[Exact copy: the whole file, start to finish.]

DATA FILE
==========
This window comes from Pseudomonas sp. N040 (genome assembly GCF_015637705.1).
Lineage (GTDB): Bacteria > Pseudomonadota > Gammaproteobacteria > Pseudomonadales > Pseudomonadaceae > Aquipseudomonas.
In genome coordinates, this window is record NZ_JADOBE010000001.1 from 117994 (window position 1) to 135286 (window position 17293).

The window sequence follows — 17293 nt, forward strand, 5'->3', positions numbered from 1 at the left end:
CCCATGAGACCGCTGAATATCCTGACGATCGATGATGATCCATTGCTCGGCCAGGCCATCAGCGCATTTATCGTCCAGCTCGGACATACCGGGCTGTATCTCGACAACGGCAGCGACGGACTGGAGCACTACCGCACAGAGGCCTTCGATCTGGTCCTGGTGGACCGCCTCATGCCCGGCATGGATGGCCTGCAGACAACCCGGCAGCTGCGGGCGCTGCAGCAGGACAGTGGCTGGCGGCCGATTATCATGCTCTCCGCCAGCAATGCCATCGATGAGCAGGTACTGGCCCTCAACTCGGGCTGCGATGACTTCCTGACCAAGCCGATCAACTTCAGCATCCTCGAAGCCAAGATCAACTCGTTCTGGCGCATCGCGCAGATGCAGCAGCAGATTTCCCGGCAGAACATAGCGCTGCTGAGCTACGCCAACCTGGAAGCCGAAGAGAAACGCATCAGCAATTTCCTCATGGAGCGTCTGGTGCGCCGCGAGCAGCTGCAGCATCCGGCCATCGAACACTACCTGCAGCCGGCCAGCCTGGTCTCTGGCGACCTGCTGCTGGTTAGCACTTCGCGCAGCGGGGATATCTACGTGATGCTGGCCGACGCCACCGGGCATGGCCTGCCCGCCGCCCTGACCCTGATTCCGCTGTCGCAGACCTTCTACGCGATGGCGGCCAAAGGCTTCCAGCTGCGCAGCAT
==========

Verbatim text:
This window comes from Pseudomonas sp. N040 (genome assembly GCF_015637705.1).
Lineage (GTDB): Bacteria > Pseudomonadota > Gammaproteobacteria > Pseudomonadales > Pseudomonadaceae > Aquipseudomonas.
In genome coordinates, this window is record NZ_JADOBE010000001.1 from 117994 (window position 1) to 135286 (window position 17293).

The window sequence follows — 17293 nt, forward strand, 5'->3', positions numbered from 1 at the left end:
CCCATGAGACCGCTGAATATCCTGACGATCGATGATGATCCATTGCTCGGCCAGGCCATCAGCGCATTTATCGTCCAGCTCGGACATACCGGGCTGTATCTCGACAACGGCAGCGACGGACTGGAGCACTACCGCACAGAGGCCTTCGATCTGGTCCTGGTGGACCGCCTCATGCCCGGCATGGATGGCCTGCAGACAACCCGGCAGCTGCGGGCGCTGCAGCAGGACAGTGGCTGGCGGCCGATTATCATGCTCTCCGCCAGCAATGCCATCGATGAGCAGGTACTGGCCCTCAACTCGGGCTGCGATGACTTCCTGACCAAGCCGATCAACTTCAGCATCCTCGAAGCCAAGATCAACTCGTTCTGGCGCATCGCGCAGATGCAGCAGCAGATTTCCCGGCAGAACATAGCGCTGCTGAGCTACGCCAACCTGGAAGCCGAAGAGAAACGCATCAGCAATTTCCTCATGGAGCGTCTGGTGCGCCGCGAGCAGCTGCAGCATCCGGCCATCGAACACTACCTGCAGCCGGCCAGCCTGGTCTCTGGCGACCTGCTGCTGGTTAGCACTTCGCGCAGCGGGGATATCTACGTGATGCTGGCCGACGCCACCGGGCATGGCCTGCCCGCCGCCCTGACCCTGATTCCGCTGTCGCAGACCTTCTACGCGATGGCGGCCAAAGGCTTCCAGCTGCGCAGCAT